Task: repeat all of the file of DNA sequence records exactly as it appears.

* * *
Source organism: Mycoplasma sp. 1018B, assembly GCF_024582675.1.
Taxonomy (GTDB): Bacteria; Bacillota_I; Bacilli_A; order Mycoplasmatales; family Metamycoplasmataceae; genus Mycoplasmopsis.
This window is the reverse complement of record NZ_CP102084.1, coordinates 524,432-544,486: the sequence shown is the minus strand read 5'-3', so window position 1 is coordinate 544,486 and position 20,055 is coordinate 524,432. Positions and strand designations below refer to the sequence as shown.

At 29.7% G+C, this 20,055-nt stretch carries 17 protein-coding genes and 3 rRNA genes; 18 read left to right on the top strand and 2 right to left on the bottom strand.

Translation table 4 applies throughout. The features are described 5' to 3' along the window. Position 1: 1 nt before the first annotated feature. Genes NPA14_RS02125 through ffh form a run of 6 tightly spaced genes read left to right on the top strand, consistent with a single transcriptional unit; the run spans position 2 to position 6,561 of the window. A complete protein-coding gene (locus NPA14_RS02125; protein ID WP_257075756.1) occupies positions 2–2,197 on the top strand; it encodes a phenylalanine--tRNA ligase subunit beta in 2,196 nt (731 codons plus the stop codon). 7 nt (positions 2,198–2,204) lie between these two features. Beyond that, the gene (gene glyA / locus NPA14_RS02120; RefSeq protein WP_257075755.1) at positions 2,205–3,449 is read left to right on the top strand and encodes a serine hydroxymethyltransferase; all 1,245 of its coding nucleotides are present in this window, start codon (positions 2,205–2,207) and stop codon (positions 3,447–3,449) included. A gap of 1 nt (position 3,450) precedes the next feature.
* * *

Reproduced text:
Source organism: Mycoplasma sp. 1018B, assembly GCF_024582675.1.
Taxonomy (GTDB): Bacteria; Bacillota_I; Bacilli_A; order Mycoplasmatales; family Metamycoplasmataceae; genus Mycoplasmopsis.
This window is the reverse complement of record NZ_CP102084.1, coordinates 524,432-544,486: the sequence shown is the minus strand read 5'-3', so window position 1 is coordinate 544,486 and position 20,055 is coordinate 524,432. Positions and strand designations below refer to the sequence as shown.

At 29.7% G+C, this 20,055-nt stretch carries 17 protein-coding genes and 3 rRNA genes; 18 read left to right on the top strand and 2 right to left on the bottom strand.

Translation table 4 applies throughout. The features are described 5' to 3' along the window. Position 1: 1 nt before the first annotated feature. Genes NPA14_RS02125 through ffh form a run of 6 tightly spaced genes read left to right on the top strand, consistent with a single transcriptional unit; the run spans position 2 to position 6,561 of the window. A complete protein-coding gene (locus NPA14_RS02125; protein ID WP_257075756.1) occupies positions 2–2,197 on the top strand; it encodes a phenylalanine--tRNA ligase subunit beta in 2,196 nt (731 codons plus the stop codon). 7 nt (positions 2,198–2,204) lie between these two features. Beyond that, the gene (gene glyA / locus NPA14_RS02120; RefSeq protein WP_257075755.1) at positions 2,205–3,449 is read left to right on the top strand and encodes a serine hydroxymethyltransferase; all 1,245 of its coding nucleotides are present in this window, start codon (positions 2,205–2,207) and stop codon (positions 3,447–3,449) included. A gap of 1 nt (position 3,450) precedes the next feature.